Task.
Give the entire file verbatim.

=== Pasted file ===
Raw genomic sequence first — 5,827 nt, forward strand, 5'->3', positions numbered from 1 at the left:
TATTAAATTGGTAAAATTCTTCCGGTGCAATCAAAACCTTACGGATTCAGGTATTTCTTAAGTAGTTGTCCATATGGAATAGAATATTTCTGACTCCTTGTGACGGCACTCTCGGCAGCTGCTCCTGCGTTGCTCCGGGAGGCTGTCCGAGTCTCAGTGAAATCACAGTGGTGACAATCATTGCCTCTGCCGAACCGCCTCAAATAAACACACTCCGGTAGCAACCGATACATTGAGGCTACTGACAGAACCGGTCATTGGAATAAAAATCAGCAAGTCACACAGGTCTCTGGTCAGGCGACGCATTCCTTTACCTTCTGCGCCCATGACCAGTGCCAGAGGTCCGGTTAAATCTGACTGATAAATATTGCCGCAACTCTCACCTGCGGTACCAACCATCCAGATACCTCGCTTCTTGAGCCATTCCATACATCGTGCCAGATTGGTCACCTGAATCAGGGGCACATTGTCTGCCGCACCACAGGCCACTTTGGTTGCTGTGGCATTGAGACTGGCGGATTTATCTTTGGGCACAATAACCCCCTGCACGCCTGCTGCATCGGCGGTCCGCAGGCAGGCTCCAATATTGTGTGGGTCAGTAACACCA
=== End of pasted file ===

Raw genomic sequence first — 5,827 nt, forward strand, 5'->3', positions numbered from 1 at the left:
TATTAAATTGGTAAAATTCTTCCGGTGCAATCAAAACCTTACGGATTCAGGTATTTCTTAAGTAGTTGTCCATATGGAATAGAATATTTCTGACTCCTTGTGACGGCACTCTCGGCAGCTGCTCCTGCGTTGCTCCGGGAGGCTGTCCGAGTCTCAGTGAAATCACAGTGGTGACAATCATTGCCTCTGCCGAACCGCCTCAAATAAACACACTCCGGTAGCAACCGATACATTGAGGCTACTGACAGAACCGGTCATTGGAATAAAAATCAGCAAGTCACACAGGTCTCTGGTCAGGCGACGCATTCCTTTACCTTCTGCGCCCATGACCAGTGCCAGAGGTCCGGTTAAATCTGACTGATAAATATTGCCGCAACTCTCACCTGCGGTACCAACCATCCAGATACCTCGCTTCTTGAGCCATTCCATACATCGTGCCAGATTGGTCACCTGAATCAGGGGCACATTGTCTGCCGCACCACAGGCCACTTTGGTTGCTGTGGCATTGAGACTGGCGGATTTATCTTTGGGCACAATAACCCCCTGCACGCCTGCTGCATCGGCGGTCCGCAGGCAGGCTCCAATATTGTGTGGGTCAGTAACACCA